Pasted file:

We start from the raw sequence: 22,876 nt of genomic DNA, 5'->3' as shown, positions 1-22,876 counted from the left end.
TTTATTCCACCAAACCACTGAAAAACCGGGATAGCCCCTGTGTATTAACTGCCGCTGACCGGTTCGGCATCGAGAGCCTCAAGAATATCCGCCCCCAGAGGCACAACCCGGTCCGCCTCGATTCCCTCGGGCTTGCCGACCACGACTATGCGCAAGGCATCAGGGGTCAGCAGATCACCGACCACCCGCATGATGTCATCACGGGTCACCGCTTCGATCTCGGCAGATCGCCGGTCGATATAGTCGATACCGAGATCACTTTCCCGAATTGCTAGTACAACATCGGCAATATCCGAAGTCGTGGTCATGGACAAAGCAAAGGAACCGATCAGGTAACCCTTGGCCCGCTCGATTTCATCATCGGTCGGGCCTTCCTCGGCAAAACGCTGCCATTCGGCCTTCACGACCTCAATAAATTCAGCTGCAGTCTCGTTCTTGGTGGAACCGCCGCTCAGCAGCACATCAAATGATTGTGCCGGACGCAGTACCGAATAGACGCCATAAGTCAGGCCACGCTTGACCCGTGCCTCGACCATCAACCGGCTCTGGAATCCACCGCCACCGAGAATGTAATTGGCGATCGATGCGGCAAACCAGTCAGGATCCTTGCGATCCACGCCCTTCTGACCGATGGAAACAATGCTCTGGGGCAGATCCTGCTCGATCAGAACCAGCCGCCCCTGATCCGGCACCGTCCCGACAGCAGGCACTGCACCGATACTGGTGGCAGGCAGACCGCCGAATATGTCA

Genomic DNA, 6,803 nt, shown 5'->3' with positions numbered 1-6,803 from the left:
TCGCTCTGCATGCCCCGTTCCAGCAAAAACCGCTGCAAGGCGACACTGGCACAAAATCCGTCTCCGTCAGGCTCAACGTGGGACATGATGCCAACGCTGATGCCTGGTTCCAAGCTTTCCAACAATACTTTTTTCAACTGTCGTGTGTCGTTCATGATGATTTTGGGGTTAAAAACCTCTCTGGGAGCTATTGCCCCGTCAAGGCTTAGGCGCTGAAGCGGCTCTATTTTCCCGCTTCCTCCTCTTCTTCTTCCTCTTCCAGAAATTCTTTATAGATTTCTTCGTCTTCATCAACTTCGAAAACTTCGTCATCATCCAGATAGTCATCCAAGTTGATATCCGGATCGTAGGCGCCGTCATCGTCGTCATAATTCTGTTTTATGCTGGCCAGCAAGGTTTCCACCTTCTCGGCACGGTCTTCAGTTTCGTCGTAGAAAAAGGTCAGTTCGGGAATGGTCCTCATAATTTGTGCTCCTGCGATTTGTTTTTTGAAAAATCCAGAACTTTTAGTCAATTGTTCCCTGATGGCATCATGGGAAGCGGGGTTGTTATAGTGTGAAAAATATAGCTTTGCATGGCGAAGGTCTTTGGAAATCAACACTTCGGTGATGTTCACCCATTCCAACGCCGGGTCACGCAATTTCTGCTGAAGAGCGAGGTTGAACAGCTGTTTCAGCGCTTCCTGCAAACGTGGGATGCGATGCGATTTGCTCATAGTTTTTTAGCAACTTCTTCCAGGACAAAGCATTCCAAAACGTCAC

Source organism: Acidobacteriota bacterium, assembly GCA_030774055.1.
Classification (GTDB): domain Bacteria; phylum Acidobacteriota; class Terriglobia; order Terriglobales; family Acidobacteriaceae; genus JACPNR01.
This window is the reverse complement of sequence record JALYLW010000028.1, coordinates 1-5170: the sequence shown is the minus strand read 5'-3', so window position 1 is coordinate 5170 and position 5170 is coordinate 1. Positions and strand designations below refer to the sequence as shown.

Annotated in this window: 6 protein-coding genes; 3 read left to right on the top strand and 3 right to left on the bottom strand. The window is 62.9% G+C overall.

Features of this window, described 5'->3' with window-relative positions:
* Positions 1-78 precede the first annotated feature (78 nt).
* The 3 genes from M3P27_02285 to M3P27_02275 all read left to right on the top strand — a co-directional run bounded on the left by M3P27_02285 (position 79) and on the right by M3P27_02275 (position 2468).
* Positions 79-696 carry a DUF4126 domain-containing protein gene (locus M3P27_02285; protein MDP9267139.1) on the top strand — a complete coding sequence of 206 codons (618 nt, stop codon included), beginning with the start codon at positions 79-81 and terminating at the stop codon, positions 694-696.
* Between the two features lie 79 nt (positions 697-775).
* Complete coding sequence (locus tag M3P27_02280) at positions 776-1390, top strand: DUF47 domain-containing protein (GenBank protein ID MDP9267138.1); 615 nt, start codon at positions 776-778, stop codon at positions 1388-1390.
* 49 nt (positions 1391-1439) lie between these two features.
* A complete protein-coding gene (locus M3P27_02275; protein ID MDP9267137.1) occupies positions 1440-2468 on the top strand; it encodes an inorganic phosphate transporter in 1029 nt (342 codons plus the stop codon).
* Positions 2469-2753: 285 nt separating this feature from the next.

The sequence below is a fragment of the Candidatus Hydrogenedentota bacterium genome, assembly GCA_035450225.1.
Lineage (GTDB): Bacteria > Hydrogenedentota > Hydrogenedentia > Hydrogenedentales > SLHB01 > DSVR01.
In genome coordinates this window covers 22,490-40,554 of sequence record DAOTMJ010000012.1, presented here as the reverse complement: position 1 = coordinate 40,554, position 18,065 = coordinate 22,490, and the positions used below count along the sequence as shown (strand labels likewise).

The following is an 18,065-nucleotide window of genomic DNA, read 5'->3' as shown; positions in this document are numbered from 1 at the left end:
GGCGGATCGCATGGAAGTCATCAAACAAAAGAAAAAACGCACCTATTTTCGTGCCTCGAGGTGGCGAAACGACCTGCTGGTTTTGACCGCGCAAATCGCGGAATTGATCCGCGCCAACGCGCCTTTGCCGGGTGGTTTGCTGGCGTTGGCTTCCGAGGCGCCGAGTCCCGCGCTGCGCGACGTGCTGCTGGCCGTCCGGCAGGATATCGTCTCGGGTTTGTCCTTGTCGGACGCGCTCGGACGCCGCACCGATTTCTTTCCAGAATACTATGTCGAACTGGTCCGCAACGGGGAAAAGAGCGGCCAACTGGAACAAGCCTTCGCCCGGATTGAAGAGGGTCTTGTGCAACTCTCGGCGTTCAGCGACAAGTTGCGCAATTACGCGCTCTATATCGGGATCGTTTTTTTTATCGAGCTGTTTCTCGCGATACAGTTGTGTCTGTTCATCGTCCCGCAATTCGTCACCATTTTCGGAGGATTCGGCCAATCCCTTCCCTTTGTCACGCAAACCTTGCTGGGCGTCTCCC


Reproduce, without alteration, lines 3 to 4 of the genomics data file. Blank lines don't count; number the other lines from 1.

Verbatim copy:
Genomic DNA, 6,803 nt, shown 5'->3' with positions numbered 1-6,803 from the left:
TCGCTCTGCATGCCCCGTTCCAGCAAAAACCGCTGCAAGGCGACACTGGCACAAAATCCGTCTCCGTCAGGCTCAACGTGGGACATGATGCCAACGCTGATGCCTGGTTCCAAGCTTTCCAACAATACTTTTTTCAACTGTCGTGTGTCGTTCATGATGATTTTGGGGTTAAAAACCTCTCTGGGAGCTATTGCCCCGTCAAGGCTTAGGCGCTGAAGCGGCTCTATTTTCCCGCTTCCTCCTCTTCTTCTTCCTCTTCCAGAAATTCTTTATAGATTTCTTCGTCTTCATCAACTTCGAAAACTTCGTCATCATCCAGATAGTCATCCAAGTTGATATCCGGATCGTAGGCGCCGTCATCGTCGTCATAATTCTGTTTTATGCTGGCCAGCAAGGTTTCCACCTTCTCGGCACGGTCTTCAGTTTCGTCGTAGAAAAAGGTCAGTTCGGGAATGGTCCTCATAATTTGTGCTCCTGCGATTTGTTTTTTGAAAAATCCAGAACTTTTAGTCAATTGTTCCCTGATGGCATCATGGGAAGCGGGGTTGTTATAGTGTGAAAAATATAGCTTTGCATGGCGAAGGTCTTTGGAAATCAACACTTCGGTGATGTTCACCCATTCCAACGCCGGGTCACGCAATTTCTGCTGAAGAGCGAGGTTGAACAGCTGTTTCAGCGCTTCCTGCAAACGTGGGATGCGATGCGATTTGCTCATAGTTTTTTAGCAACTTCTTCCAGGACAAAGCATTCCAAAACGTCAC